If you’ve been following my New Orleans posts then you’ll know all about the food adventures I went on with the US Chief Chowzters. Like I had mentioned before, I arrived in the evening and checked into the Hyatt Regency located in the central business district. This is a good location if you’re looking for something not right within the tourist area, as it is only a quick taxi ride to the French Quarter (for under $10) and there is access to street cars across the street.
One of the Chowzters moved into the French Quarter to Le Marais, a little boutique hotel along Conti, just around the corner from St Louis Cathedral at Jackson Square, across the street from Cafe du Monde. Its art deco interior is really modern and chic.
Make sure to go inside the cathedral, it won’t take too long. Marvel at the intricacies of the architecture and the stained glass window panes.
On the weekends, it is a great experience to walk along Decatur. Horses with carriages align the street waiting to take you on a ride around town. Or, browse the street artists’ wares lining the pavement — no photos allowed though, so don’t pull out your camera here.
I suggest you lunch at Commander’s Palace (or if you are not), then, pick up a copy of the self-guided tour around the Garden District at the reception area and head on across the street for a walk at Lafayette Cemetery No 1. Make sure you do not arrive too late because the gates close at 2.30pm on weekdays and at noon on Saturdays.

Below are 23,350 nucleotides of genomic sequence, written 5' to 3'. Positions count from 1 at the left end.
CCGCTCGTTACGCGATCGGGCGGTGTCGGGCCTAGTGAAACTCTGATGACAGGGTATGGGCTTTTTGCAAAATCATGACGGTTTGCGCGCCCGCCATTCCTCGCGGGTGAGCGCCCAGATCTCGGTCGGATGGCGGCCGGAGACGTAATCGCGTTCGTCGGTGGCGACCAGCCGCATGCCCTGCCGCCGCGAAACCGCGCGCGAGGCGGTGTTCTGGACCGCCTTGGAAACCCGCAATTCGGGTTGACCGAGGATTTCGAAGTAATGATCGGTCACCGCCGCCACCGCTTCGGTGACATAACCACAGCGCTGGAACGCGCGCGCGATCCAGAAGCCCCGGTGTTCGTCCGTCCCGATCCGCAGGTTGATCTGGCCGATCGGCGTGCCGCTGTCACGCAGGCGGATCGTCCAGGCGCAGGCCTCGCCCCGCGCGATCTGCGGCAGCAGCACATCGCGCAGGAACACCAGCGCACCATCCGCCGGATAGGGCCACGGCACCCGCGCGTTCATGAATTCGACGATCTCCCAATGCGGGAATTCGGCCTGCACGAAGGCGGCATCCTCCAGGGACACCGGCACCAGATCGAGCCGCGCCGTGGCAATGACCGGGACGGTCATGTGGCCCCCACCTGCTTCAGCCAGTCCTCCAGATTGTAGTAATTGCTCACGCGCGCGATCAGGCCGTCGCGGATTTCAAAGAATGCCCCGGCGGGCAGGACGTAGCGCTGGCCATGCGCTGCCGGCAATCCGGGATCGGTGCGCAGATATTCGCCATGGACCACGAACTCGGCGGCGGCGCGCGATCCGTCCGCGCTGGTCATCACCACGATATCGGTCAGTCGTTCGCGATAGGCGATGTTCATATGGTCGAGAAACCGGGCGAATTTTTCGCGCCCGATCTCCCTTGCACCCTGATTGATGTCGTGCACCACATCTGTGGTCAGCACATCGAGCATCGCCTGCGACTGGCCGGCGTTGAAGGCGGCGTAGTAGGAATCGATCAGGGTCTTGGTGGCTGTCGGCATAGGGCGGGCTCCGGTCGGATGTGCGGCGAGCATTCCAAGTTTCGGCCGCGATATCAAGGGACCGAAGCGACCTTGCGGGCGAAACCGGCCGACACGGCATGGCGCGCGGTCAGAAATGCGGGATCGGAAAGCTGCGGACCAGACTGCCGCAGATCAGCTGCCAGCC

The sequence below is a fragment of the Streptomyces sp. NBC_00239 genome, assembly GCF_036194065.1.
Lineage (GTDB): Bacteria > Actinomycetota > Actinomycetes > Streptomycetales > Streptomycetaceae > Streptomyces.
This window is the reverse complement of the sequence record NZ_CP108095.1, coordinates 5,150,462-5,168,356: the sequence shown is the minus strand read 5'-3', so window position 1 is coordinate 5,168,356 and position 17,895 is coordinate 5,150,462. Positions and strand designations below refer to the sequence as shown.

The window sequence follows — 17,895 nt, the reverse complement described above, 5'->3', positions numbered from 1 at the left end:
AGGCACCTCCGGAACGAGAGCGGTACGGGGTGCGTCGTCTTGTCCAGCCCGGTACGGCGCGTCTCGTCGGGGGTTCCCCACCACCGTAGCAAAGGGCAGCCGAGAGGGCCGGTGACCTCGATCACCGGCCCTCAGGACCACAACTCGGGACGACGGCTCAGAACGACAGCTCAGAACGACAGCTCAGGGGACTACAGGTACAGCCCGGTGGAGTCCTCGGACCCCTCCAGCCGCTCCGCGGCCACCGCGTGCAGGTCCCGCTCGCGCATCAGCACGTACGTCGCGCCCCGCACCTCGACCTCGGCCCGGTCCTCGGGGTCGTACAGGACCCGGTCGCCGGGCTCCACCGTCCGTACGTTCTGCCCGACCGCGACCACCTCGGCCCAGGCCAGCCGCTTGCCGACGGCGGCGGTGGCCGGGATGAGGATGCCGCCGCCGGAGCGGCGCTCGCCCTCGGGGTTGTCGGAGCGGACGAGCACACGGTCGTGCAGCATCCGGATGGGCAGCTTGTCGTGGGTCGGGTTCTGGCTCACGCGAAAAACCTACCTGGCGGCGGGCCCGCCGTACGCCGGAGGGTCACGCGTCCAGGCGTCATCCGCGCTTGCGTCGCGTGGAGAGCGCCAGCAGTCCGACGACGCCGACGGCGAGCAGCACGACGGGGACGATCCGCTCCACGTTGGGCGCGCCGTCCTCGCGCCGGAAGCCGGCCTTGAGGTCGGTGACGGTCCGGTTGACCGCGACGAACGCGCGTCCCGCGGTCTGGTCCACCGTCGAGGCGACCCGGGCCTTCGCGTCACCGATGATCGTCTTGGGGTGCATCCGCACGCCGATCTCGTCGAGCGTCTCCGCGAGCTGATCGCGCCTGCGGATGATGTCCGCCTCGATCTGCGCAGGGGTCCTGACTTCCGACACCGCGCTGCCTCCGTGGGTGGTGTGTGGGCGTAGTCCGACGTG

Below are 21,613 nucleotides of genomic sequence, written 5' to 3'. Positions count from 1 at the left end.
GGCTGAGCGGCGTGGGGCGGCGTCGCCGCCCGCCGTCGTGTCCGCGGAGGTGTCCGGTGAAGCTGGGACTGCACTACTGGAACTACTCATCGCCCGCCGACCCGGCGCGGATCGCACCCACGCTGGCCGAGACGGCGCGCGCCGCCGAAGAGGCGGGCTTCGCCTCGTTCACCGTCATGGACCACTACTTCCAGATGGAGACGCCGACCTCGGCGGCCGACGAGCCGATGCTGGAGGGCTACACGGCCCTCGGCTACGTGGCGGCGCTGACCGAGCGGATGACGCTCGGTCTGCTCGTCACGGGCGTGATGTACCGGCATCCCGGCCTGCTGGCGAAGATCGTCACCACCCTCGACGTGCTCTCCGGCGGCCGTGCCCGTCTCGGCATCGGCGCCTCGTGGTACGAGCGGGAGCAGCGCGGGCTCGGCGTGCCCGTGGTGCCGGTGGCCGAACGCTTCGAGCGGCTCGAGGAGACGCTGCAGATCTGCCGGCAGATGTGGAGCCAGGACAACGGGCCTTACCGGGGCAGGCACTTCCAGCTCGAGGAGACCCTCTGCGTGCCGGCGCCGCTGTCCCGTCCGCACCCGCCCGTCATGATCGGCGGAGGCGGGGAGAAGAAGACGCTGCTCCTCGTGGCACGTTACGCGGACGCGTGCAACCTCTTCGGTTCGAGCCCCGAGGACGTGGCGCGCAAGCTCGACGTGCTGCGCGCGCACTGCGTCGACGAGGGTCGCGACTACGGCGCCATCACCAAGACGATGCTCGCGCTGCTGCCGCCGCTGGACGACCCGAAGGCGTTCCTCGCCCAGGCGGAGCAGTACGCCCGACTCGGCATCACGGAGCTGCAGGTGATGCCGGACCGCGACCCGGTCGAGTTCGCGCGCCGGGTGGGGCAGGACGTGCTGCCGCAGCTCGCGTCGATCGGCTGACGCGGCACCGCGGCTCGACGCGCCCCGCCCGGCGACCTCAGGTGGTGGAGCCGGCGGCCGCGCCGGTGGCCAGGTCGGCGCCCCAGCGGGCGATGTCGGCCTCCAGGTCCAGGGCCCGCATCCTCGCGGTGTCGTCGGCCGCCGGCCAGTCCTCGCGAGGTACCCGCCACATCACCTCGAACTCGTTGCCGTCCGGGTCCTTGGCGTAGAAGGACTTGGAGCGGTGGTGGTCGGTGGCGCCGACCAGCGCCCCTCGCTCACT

Located between Washington, Sixth, Prytania, and Coliseum streets. It is the oldest of the seven municipal, city-operated cemeteries and is non-segregated, non-denominational. We started at the entrance across the street from Commander’s Palace — Washington — and segued between the rows until a headstone caught our eye. Then, we pause. In the cemetery, there are almost 500 wall vaults on Washington Avenue which have been sealed. Only a few of the plaques are engraved.
However, some of the most famous residents of Lafayette Cemetery No. 1 are fictional, especially those created by Anne Rice, in her novels. In fact, as we make our way back out to the street and weave our way to the mansions in the Garden District, we pass by several houses previously inhabited by Anne Rice.
One of the houses which most will be familiar with is the one where they filmed The Curious Life of Benjamin Button.
The walk takes about two hours, but really depends on how much time you pause at each one. I suggest going with others. There are guided tours you can join for a fee and these guides will have a more detailed run down of the history — if you want to do that.
For me, the little map provided by Commander’s Palace was enough to enjoy a leisurely afternoon walk after a meal.